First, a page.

Protecting your trade secrets when employees leave

By Margaret Miller • In Employment LawComments Off on Protecting your trade secrets when employees leave

Employee trade secret theft is becoming a serious threat for employers, as evidenced by the increasing number of cases before the courts dealing with such conduct. Often the problem could have been avoided by forward planning by the employer. It is wise to have an action plan in place to

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Considering a Child Maintenance Trust?

By Margaret Miller • In Family LawComments Off on Considering a Child Maintenance Trust?

Following the breakdown of a relationship, parents discussing child support can consider an arrangement to make child support money go further by establishing a Child Maintenance Trust. In most family trusts, minor children who are beneficiaries are taxed at 47% for every dollar over $416 per annum.  This does not

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Sham Contracting: The Fair Work Ombudsman now targeting advisers

By Margaret Miller • In Dispute Resolution, Employment LawComments Off on Sham Contracting: The Fair Work Ombudsman now targeting advisers

The Fair Work Ombudsman (FWO) has warned it will pursue anyone involved in sham contracting arrangements to ensure employees are paid. This includes the employer, Human Resources managers and other advisers. In a recent speech by Natalie James, lawyers at the Law Institute of Victoria Workplace Relations Conference were told

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The High Court finds employer liable for employee’s intentional criminal acts

By Margaret Miller • In Employment Law, LitigationComments Off on The High Court finds employer liable for employee’s intentional criminal acts

On 5 October 2016 in Prince Alfred College Incorporated v ADC [2016] HCA 37, the High Court confirmed that, in special cases, employers can be vicariously liable for intentional criminal acts of their employees. Employers can be vicariously liable for the harmful acts of their employees done within the course of their employment,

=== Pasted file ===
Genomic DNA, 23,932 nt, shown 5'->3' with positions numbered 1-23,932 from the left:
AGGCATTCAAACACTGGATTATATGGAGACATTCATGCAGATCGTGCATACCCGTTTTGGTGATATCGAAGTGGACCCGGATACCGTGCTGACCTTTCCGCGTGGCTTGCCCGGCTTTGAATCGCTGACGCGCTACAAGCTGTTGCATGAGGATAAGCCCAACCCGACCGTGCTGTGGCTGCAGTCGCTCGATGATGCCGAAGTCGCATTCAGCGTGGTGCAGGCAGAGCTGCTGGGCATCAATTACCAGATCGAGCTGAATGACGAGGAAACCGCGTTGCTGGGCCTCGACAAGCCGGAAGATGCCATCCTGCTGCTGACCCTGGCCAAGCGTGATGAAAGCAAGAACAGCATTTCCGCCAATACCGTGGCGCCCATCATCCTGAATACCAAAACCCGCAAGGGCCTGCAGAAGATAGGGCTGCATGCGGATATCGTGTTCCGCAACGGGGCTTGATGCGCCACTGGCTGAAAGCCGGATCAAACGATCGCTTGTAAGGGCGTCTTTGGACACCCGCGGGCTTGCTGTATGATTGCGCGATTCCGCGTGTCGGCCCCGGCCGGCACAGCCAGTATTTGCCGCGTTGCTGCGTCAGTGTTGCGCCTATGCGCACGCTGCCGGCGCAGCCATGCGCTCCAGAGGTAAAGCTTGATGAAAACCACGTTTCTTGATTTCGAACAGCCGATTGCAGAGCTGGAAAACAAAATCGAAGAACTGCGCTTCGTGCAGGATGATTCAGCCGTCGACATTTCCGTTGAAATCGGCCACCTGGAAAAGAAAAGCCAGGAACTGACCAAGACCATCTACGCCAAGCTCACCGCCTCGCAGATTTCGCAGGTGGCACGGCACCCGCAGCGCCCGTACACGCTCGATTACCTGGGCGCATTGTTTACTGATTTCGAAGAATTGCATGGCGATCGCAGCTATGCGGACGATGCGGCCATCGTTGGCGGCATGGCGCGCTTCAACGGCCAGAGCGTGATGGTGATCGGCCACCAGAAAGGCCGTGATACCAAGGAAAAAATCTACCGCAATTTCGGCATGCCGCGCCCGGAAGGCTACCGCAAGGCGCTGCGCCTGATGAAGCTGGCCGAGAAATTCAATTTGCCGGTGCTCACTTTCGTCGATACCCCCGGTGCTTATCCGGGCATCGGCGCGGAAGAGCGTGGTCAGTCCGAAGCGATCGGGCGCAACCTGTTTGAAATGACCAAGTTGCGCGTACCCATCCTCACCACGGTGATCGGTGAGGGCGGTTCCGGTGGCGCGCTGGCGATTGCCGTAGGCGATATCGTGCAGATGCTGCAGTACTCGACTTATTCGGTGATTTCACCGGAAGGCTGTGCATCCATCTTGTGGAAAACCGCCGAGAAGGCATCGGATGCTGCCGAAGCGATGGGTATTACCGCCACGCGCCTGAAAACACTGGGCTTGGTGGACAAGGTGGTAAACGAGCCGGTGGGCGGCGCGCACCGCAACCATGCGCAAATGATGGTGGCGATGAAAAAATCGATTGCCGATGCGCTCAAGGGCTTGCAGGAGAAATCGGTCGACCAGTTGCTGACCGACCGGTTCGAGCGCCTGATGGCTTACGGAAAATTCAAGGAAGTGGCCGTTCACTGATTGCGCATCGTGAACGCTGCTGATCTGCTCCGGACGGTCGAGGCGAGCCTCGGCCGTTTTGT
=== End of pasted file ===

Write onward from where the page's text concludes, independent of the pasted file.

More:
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Fining Franchisors – A Future Trend?

By Margaret Miller • In Commercial Law, LitigationComments Off on Fining Franchisors – A Future Trend?

Consumer watchdog the ACCC has begun cracking down on franchisor misbehaviour, bolstered by the powers awarded to it under the revised Franchising Code of Conduct. The start of 2015 heralded the amended Code coming into effect, thanks to a slew of franchisor disputes and governmental inquiries. The Code now contains

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Recent cases provide a further warning on underpayment penalties for Employers

By Margaret Miller • In Employment Law, LitigationComments Off on Recent cases provide a further warning on underpayment penalties for Employers

So far in 2016, the Fair Work Ombudsman (FWO) has been in the news for successfully prosecuting several companies for unlawful underpayments to employees. The courts are imposing record penalties on companies and their directors. The FWO published an open letter on the FWO website, warning companies and directors of

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Input tax claims by a retirement village developer rejected by AAT

By Margaret Miller • In LitigationComments Off on Input tax claims by a retirement village developer rejected by AAT

On 7 September 2016 in RSPG v The Commissioner of Taxation, the Administrative Appeals Tribunal affirmed a decision of the Commissioner of Taxation which may affect retirement village developers significantly. On 27 January 2016, the Commissioner of Taxation objected to how a retirement village developer/operator calculated its entitlement to input

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Retail Shop Leases Amendments come into effect in November 2016

By Margaret Miller • In Commercial Law, Property LawComments Off on Retail Shop Leases Amendments come into effect in November 2016

Exclusions from the retail shop lease definition The definition of a retail shop lease will specifically exclude leases/licences for: premises with an area greater than 1,000 square metres; premises carrying on a business by a lessee for a lessor as the employee or agent of the lessor; ATMs; vending machines; and premises

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Legislative changes to the effect of indemnity clauses in service agreements

By Margaret Miller • In Dispute Resolution, Employment LawComments Off on Legislative changes to the effect of indemnity clauses in service agreements

Contractual indemnities appear in many services agreements, including subcontracting, labour hire and wet plant hire agreements. Indemnity clauses move liability from one party to another by requiring one party to indemnify the other. The usual type of indemnity arises where one party agrees to indemnify another party for all liability

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Queensland Court of Appeal decides landlords may recover land tax under leases entered into before 30 June 2009

By Margaret Miller • In Commercial Law, Dispute Resolution, Property LawComments Off on Queensland Court of Appeal decides landlords may recover land tax under leases entered into before 30 June 2009

On 6 September 2016 the Queensland Court of Appeal in Vikpro Pty Ltd v Wyuna Court Pty Ltd [2016] QCA 225 dismissed an appeal and upheld the original decision of the Supreme Court in Wyuna Court Pty Ltd v Vikpro Pty Ltd [2015] QSC 216. A landlord under a commercial lease entered into before

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